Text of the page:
8. Sponsorship and Hospitality Opportunities – if you have sponsors, touring the property and taking photos of “sponsorable” areas and activities within the event space will be helpful for you sponsorship sales team. Additionally, scoping out unique spaces for them to host sanctioned hospitality events for attendees create win-win opportunities for the sponsor, hosting organization, and the attendees – use this time to get creative!  

Overall, the more planning and preparation you can do up front as you plan your event, whether it’s the first offering or it’s an annual event, the more successful it will be for all stakeholders. By making the decision to visit the venue early in the planning stages – even when you’ve been to the space before – is always time well spent. It’s even a good idea that as you negotiate your contract with a hotel, you build in some complimentary room nights specifically for a pre-planning site visit. This doesn’t have to be a long trip, in fact you can likely make this a one-to-two night stop to save on time and cost, but you won’t regret making this trip a priority. 

If you need help planning an event, or have questions for the Event Garde team, reach out to Kara Nacarato directly at kara@eventgarde.com or visit www.eventgarde.com

By: Kate Pojeta | Sep, 1 2023
Meetings

The Real Estate of the Conference Namebadge (Part II: The Extras)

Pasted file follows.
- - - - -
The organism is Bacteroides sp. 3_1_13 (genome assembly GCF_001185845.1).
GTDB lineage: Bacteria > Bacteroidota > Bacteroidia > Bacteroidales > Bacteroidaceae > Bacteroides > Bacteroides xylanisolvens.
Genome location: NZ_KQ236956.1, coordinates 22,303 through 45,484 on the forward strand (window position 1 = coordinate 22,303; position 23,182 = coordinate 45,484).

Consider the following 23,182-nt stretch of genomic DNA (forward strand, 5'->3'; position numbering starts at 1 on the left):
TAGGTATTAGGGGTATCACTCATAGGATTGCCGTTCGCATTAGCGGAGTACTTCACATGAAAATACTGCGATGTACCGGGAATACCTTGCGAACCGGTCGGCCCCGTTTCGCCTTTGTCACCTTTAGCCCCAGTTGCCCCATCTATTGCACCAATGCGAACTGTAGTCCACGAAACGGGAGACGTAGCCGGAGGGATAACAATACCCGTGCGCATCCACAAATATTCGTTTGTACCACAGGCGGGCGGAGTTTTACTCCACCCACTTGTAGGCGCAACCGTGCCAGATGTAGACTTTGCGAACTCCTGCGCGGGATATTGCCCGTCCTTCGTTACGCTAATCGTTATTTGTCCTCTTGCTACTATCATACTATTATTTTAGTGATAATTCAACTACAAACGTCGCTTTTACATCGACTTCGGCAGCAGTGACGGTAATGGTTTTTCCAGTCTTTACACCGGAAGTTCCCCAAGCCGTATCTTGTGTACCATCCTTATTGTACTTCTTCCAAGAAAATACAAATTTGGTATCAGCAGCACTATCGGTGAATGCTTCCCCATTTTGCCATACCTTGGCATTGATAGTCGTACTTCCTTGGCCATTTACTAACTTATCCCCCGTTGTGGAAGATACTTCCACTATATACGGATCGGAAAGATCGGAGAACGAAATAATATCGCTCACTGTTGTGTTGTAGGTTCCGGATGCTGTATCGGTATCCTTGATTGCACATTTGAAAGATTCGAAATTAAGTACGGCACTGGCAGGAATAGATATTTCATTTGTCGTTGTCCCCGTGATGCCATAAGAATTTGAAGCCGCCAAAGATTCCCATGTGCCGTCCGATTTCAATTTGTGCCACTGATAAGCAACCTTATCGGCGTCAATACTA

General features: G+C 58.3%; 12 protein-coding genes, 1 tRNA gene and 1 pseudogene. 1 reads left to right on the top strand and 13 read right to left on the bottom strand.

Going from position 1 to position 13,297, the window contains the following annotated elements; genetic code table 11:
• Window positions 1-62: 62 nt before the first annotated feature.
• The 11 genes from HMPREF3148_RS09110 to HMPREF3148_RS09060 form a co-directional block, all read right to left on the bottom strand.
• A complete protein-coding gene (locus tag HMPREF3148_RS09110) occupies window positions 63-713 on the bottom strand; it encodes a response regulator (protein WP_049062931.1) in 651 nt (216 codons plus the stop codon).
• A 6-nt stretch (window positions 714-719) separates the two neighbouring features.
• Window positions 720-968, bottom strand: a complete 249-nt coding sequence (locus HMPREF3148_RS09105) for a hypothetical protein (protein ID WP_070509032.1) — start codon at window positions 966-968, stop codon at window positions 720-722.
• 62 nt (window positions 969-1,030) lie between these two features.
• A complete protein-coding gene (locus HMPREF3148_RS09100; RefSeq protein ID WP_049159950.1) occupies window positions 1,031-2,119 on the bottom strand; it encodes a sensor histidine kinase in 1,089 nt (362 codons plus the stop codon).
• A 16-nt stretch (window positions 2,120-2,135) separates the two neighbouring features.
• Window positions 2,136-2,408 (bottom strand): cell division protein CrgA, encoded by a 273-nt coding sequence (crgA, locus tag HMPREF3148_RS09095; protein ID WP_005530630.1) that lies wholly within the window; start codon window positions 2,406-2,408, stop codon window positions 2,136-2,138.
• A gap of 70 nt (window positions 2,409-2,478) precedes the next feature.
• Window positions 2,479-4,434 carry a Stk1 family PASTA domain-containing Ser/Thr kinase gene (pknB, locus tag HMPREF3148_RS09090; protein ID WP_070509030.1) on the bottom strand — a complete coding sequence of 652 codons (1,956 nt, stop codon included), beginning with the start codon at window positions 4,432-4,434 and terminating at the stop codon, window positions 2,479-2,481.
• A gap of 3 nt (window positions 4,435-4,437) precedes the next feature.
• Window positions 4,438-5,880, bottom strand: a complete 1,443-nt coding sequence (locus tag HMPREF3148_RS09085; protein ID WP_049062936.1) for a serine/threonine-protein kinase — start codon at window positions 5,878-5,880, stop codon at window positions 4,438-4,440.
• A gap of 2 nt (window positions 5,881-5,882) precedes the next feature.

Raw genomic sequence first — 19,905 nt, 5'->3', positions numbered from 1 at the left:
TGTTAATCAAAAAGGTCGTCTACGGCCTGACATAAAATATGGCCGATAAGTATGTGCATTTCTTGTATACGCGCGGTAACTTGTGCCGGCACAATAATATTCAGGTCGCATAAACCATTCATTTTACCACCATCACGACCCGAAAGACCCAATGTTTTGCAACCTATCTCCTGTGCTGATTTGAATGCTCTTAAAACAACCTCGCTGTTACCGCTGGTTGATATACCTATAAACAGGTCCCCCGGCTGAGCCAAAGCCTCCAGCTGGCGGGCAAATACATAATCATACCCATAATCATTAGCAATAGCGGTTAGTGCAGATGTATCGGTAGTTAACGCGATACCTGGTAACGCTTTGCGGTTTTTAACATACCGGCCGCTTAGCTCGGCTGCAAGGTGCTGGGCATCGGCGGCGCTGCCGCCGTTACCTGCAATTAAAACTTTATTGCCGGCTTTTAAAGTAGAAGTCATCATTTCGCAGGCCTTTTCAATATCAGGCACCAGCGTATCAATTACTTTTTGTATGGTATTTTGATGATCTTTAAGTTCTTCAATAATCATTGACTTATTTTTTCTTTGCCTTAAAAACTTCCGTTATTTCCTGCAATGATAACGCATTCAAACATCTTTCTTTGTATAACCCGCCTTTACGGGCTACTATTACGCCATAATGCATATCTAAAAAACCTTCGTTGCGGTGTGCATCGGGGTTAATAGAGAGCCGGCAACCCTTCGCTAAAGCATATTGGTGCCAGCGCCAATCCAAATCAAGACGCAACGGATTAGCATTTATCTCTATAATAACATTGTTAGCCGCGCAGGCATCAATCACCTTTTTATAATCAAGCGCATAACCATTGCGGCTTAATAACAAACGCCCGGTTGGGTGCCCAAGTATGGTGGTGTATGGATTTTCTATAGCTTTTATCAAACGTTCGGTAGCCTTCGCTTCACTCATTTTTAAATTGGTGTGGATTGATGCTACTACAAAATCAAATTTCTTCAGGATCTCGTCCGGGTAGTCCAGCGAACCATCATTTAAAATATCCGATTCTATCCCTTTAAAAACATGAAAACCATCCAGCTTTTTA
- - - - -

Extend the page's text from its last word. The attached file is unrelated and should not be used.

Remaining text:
Kate covered the basics for the front of your name badge not too long ago, now it's time to consider the extras you may or may not want to include.

Read More >
By: Kara Nacarato | Aug, 25 2023
Meetings

Tackling your Event Management Staffing Struggles with an Outside Solution

Today, more than ever, organizations are challenged with staffing issues. Whether the challenge lies in finding the right staff member, or budget constraints keep you from hiring a full-time employee, securing an outside contractor may be the perfect solution. Here are just a few of the benefits that come along when you bring in an external partner to plan and manage your meetings and events.

Read More >

ASAE for Introverts: 25 Tips for Introverts Attending an Industry Event

In honor of the upcoming ASAE Annual Meeting in Atlanta, but equally relevant to your own organization’s meeting and events, here’s a list of 25 ideas you might consider implementing to help get you, as an introvert, into the right headspace. 

Read More >
By: Kate Pojeta | Jul, 28 2023
Meetings

The Real Estate of the Conference Namebadge (Part I: The Basics)

It’s pretty few and far between where the registration software an association uses can effectively print the name badges as needed. It’s just TOO basic usually. We then turn to colored stock, various shades of holders, different colored lanyards, a wall of ribbons, stickers, buttons and more to enhance, differentiate and display all the 1,000 things we want to show on our badge. So how do you decide what goes on a badge during printing or post-production? Let’s explore some of the common things we tend to see...and then I’ll toss a few others in there to consider in the process.

Read More >

Mobile Event Trends for Today’s Events and Beyond

How do we expect mobile devices to affect event engagement this year? In this post, we will review what opportunities await your association’s events this year and beyond!

Read More >

Managing Events Remotely

Managing several events at once is no easy feat. So how does our team do it? Impeccable communication and organization. Kate shares some of the tools that help keep our events (and team) organized under any unexpected circumstance.

Read More >